Archive | January, 2013

Hashtaghashtag: A summary of #LSA2013, #MLA13, and a bit about TwitteR package for R

9 Jan

Linguists had a big conference in Boston this past weekend and they got together to vote “#hashtag” as the 2012 Word of the Year. (My own Twitter pleas for “Honey Boo Boo” as WOTY went unheeded.)

This post is a quick summary of what went on in Twitter in the big conferences for the Linguistics Society of America (LSA) and the Modern Languages Association (MLA). At the bottom of the post, I also show how to grab this kind of data using TwitteR for R.

For the data, I restrict myself to everything with that was marked #lsa2013 or #mla13. (I’m doing a sleight of hand here–the WOTY was part of the American Dialect Society, which runs its conference alongside the LSA.)

From Jan 3 to Jan 8, there were 872 tweets with #lsa2013 (I’m including RTs in this number–drop anything with any “RT” and you’re down to 584 tweets). After removing common words, here’s the word cloud–click to enlarge.


Since linguists liked hashtags for WOTY–how many did they use? Holding aside “#lsa2013” (since it is defined to be part of every tweet I’m looking at), there were 75 different hashtags, used a total of 305 times. The most popular–as you can see in a stripped form in the word cloud, were #ads2013, #woty12, #ads, #woty2012 (most of these were people tagging tweets about the WOTY vote with multiple tags). Also fairly popular: #mla13, which was the tag for the Modern Languages Association’s annual meeting, which was happening at the same time, also in Boston.

Linguists did tweet about findings in presentations they were giving/watching, but not really all that many and there isn’t really enough activity in any particular topic area/sub-discipline to puff anything in the word cloud up. Plenaries do get the most live tweeting, as you’d expect. If “variation” or “rickford” catch your eye, see my summary of NWAV 41 from November, which is the big sociolinguistics conference in the US.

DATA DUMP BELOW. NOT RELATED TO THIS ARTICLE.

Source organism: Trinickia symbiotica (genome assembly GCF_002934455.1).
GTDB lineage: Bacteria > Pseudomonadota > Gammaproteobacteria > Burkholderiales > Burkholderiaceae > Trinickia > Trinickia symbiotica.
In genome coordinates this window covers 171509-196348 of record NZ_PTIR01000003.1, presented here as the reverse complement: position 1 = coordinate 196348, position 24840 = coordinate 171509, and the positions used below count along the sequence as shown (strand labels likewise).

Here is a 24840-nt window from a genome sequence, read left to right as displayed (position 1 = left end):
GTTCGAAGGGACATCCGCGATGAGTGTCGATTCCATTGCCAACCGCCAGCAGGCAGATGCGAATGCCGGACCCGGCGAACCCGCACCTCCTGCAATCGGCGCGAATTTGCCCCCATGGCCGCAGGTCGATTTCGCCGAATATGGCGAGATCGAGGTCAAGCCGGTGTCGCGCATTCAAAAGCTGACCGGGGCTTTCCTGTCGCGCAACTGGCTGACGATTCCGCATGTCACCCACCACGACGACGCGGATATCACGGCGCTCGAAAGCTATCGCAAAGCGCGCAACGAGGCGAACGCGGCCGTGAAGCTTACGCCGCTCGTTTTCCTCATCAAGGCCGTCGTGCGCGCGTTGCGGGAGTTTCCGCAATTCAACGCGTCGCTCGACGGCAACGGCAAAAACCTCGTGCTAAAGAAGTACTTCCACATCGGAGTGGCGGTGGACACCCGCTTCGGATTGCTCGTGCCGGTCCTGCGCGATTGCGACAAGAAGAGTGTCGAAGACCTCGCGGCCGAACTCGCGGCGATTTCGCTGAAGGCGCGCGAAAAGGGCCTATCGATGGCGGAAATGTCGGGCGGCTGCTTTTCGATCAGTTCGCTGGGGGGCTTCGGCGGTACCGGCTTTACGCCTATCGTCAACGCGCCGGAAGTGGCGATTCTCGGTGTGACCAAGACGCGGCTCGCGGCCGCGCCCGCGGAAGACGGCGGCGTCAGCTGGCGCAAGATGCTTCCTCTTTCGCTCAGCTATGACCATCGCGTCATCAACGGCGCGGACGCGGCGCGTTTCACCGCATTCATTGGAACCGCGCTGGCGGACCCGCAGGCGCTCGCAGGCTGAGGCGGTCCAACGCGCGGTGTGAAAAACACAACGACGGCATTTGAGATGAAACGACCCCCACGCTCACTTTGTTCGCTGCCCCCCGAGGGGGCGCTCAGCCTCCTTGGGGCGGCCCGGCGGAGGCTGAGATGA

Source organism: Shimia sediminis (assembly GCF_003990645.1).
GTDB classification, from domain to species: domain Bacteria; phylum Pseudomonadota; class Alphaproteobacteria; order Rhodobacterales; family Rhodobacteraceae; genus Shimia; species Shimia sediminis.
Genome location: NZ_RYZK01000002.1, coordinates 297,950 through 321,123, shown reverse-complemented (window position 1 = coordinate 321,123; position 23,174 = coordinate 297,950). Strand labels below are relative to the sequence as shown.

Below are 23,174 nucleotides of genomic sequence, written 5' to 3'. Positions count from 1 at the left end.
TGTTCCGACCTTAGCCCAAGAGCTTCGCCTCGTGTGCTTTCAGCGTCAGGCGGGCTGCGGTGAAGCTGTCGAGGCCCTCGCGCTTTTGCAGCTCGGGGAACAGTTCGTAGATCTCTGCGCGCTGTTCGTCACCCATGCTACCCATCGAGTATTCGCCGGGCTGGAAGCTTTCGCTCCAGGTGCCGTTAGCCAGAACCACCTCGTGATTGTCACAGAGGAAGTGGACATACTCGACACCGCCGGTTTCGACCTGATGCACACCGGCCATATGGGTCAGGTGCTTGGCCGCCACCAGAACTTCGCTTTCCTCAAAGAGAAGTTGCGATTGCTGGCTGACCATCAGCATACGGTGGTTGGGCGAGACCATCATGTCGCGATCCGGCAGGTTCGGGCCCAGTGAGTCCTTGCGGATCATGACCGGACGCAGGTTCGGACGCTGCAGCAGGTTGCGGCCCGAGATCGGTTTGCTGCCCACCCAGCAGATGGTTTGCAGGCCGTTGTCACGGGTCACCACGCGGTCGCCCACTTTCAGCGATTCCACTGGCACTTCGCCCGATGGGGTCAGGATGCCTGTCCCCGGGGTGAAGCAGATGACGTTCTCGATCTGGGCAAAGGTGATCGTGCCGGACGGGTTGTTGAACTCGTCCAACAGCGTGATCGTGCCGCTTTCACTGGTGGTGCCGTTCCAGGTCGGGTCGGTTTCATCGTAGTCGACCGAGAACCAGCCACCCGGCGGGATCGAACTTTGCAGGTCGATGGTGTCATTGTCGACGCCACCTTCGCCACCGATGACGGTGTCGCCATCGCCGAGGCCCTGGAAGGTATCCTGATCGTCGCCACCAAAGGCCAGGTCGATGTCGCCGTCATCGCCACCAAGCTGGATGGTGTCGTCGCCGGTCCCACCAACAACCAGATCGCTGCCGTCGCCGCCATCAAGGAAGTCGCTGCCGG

Our colleagues in the MLA were a bit more reporterly and critiquey. That is, qualitatively, I think they had a lot of really interesting conversations and observations. The LSA tweets were more independent of each other.

The MLA folks are also a lot more garrulous–their conference was longer but they’d still win if you restricted to even just a day of data. Here, I’m reporting data from the first 1,580 tweets per day from Jan-3 to today (why this restriction? Check out the mini-tutorial below). There were 5,664 #mla13 tweets–3,774 if we remove retweets marked with “RT”…note that this means that both conferences were similarly retweety–about 33% of tweets at both conferences involved retweeting.


Notice that the MLA folks had a strong convention to mark the session they were in (that’s the big #s112, etc). They had 17 sessions hashtagged more than 50 times. Overall, they had 472 different hashtags, used a total of 4,870 times.

  • In corpus linguistics it’s useful to distinguish “types” (like individual words) from “tokens” (uses of those types). The ratio of hashtag TYPES to tweets is similar for LSA and MLA people, but the MLA folks are using theirs a lot more. (Again, I think this has to do with the fact that the MLA folks were consistently labeling their sessions and doing more conversational stuff than the linguists.)

The biggest other hashtags for the MLA folks were #altac (the alternative academic movement), #nerduendos (sexual innuendos by nerds) and #elit (electronic literature, like these love letters). On the LSA side, I do wish that @dsbigham‘s “Boston is Burning” hashtag had caught on: #sweatervestrealness.

Btw, even though badges to one conference got people into the other, there really were only 14 tweets that had both tags. Maybe there were people going back and forth, but they weren’t tweeting about it. #MissedOpportunities

Finally, a little bit about the “who”. 153 different people used the #lsa2013 tag, the most prolific was @sociolx, who in real life is David Bowie but the linguist-who-lives-in-Alaska-and-presented-about-how-young-Alaskans-have-vowels-like-coastal-Californians, though obviously he is often forced to live in the shadow of the-happy-66th-birthday-singer-actor-Goblin-king. Bowie had over 3 times as many tweets as the next person.

Here are all the linguists with 20+ tweets (go follow them if you haven’t already).

Over in the MLA, there were 1,024 different people using the #mla13 tag. Here are the ones that had 50+, go follow them, too.

How to do this yourself